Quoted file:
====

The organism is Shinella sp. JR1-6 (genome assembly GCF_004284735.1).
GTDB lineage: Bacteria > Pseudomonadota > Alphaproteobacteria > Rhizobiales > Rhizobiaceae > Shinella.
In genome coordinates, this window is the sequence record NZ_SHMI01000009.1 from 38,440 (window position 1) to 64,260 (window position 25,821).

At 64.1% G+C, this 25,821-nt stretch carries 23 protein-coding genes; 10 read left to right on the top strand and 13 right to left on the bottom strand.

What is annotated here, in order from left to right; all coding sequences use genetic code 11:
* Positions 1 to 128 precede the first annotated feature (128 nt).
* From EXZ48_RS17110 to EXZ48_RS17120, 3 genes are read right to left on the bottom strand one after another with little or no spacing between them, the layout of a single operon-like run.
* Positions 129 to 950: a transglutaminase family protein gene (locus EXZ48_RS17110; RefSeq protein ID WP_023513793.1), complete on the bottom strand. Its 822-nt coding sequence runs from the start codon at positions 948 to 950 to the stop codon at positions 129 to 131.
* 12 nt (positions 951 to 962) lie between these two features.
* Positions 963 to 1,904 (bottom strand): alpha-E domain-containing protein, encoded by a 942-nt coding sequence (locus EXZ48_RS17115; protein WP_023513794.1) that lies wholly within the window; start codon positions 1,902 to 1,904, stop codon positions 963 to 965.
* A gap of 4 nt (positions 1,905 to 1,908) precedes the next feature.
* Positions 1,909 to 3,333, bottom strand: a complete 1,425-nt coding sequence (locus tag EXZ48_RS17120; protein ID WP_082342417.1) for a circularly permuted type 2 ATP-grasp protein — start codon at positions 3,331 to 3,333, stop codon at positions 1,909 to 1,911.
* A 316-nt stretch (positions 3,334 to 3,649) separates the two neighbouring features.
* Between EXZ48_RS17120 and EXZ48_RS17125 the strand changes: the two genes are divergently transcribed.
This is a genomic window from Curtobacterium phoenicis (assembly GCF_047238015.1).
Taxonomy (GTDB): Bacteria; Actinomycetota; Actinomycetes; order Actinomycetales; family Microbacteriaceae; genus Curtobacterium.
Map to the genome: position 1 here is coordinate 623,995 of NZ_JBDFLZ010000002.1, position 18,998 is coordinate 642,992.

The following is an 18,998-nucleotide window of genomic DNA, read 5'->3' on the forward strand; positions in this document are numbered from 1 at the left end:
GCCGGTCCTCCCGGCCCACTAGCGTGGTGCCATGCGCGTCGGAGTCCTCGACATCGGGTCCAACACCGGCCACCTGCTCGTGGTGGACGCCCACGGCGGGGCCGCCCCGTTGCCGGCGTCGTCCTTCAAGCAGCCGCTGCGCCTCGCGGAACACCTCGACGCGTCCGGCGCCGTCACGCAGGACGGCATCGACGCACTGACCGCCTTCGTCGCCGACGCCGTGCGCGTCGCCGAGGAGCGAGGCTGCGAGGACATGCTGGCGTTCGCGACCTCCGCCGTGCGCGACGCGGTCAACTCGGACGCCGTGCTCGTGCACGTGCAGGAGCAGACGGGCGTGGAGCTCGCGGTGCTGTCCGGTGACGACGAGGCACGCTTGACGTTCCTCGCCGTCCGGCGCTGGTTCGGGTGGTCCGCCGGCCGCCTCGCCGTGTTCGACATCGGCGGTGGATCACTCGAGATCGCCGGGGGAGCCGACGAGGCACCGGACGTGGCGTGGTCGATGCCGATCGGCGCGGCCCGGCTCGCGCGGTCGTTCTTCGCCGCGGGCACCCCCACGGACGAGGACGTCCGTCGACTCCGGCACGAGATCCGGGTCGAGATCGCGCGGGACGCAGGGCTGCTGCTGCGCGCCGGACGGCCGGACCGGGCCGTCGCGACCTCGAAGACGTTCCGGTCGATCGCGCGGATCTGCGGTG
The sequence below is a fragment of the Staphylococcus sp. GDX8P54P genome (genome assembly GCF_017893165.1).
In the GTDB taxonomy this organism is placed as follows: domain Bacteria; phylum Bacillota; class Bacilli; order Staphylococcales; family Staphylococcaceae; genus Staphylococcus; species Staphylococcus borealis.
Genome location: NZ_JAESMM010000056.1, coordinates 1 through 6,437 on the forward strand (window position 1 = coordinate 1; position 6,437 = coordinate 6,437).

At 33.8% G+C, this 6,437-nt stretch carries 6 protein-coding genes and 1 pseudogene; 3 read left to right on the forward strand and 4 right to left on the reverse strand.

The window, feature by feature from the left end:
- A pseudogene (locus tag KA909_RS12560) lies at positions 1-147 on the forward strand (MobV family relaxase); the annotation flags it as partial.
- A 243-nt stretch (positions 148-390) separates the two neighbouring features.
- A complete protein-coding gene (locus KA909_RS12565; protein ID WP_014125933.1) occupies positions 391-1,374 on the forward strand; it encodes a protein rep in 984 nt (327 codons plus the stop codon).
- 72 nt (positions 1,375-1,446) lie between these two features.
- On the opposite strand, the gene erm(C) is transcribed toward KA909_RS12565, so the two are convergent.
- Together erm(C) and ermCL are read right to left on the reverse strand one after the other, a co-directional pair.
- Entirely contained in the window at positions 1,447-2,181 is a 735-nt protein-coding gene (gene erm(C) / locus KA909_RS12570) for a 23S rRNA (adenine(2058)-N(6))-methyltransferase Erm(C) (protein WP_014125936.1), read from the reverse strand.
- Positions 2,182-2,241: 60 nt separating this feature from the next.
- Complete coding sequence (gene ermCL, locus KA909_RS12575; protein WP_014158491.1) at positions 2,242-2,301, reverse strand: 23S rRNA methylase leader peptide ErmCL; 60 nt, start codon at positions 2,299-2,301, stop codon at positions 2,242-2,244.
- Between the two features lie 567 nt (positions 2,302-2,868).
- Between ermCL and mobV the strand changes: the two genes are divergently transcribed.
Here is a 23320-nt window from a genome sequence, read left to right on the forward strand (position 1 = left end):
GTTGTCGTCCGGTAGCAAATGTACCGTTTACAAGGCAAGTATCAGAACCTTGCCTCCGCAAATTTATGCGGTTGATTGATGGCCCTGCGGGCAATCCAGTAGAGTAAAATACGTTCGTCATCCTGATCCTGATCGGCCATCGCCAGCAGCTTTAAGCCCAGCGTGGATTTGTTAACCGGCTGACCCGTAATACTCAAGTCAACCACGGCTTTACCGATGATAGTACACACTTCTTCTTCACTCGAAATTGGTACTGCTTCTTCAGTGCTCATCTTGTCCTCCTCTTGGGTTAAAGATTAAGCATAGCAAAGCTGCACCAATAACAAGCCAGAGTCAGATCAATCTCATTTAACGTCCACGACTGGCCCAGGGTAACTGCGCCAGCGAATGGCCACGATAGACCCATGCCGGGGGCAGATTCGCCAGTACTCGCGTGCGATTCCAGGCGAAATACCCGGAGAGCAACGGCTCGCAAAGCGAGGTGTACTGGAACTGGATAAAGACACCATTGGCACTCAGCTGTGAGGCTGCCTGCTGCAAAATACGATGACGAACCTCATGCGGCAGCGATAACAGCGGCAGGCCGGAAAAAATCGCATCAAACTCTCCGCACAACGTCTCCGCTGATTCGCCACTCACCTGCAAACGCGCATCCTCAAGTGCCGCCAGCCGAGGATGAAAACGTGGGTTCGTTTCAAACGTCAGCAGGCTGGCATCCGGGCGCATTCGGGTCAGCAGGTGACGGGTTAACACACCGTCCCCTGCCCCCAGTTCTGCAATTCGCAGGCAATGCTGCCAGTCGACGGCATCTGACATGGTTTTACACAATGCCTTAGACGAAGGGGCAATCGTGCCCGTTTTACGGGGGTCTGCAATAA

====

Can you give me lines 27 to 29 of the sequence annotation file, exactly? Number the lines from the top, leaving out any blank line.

- A complete protein-coding gene (locus KA909_RS12565; protein ID WP_014125933.1) occupies positions 391-1,374 on the forward strand; it encodes a protein rep in 984 nt (327 codons plus the stop codon).
- 72 nt (positions 1,375-1,446) lie between these two features.
- On the opposite strand, the gene erm(C) is transcribed toward KA909_RS12565, so the two are convergent.